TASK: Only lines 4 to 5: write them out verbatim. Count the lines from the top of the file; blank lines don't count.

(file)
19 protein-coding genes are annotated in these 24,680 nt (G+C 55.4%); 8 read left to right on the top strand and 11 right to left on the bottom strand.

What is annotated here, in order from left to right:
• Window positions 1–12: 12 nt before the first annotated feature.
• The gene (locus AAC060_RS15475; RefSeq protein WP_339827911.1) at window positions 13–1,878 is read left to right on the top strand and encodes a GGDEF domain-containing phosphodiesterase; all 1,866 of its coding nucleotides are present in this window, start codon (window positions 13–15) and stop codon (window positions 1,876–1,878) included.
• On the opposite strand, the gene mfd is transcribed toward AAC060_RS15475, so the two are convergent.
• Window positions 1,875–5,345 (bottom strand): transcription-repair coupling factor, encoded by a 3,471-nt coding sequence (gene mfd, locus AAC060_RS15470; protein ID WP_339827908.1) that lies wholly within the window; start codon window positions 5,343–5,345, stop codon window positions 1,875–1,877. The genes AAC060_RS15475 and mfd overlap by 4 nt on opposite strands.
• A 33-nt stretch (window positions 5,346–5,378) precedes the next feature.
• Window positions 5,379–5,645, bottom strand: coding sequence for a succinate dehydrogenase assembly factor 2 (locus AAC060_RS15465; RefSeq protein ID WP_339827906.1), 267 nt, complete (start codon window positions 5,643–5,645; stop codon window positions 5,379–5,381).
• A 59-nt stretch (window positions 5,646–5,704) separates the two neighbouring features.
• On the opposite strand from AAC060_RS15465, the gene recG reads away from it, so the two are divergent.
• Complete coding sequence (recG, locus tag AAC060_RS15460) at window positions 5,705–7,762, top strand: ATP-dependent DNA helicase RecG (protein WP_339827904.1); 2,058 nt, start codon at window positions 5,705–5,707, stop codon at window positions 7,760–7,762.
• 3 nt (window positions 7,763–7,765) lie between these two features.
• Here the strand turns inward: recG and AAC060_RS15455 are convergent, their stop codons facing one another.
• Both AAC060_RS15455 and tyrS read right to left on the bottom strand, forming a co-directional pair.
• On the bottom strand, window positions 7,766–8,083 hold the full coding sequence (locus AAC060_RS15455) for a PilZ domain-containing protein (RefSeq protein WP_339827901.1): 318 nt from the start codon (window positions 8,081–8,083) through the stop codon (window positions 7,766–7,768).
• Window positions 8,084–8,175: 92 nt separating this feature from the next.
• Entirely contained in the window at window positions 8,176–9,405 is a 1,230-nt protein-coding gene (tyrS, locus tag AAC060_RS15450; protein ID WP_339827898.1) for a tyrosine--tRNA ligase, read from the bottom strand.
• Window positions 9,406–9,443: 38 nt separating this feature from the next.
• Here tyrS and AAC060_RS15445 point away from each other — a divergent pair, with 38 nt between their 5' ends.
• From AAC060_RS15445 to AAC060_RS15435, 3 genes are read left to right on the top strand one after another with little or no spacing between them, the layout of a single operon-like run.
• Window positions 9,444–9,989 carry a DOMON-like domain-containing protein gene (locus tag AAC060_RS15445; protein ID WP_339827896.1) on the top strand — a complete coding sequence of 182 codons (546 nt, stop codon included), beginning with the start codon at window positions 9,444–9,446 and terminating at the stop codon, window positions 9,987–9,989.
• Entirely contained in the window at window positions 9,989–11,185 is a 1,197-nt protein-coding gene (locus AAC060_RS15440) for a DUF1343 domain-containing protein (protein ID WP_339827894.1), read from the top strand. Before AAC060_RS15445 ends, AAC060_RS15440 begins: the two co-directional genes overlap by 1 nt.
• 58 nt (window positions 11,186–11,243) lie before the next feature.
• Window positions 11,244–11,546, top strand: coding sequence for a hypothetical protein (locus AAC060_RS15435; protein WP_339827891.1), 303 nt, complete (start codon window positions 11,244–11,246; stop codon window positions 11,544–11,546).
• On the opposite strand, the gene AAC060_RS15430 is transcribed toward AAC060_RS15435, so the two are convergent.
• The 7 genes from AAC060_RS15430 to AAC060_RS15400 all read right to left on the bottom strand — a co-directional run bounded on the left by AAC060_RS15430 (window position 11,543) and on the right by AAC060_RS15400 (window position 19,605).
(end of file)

• The gene (locus AAC060_RS15475; RefSeq protein WP_339827911.1) at window positions 13–1,878 is read left to right on the top strand and encodes a GGDEF domain-containing phosphodiesterase; all 1,866 of its coding nucleotides are present in this window, start codon (window positions 13–15) and stop codon (window positions 1,876–1,878) included.
• On the opposite strand, the gene mfd is transcribed toward AAC060_RS15475, so the two are convergent.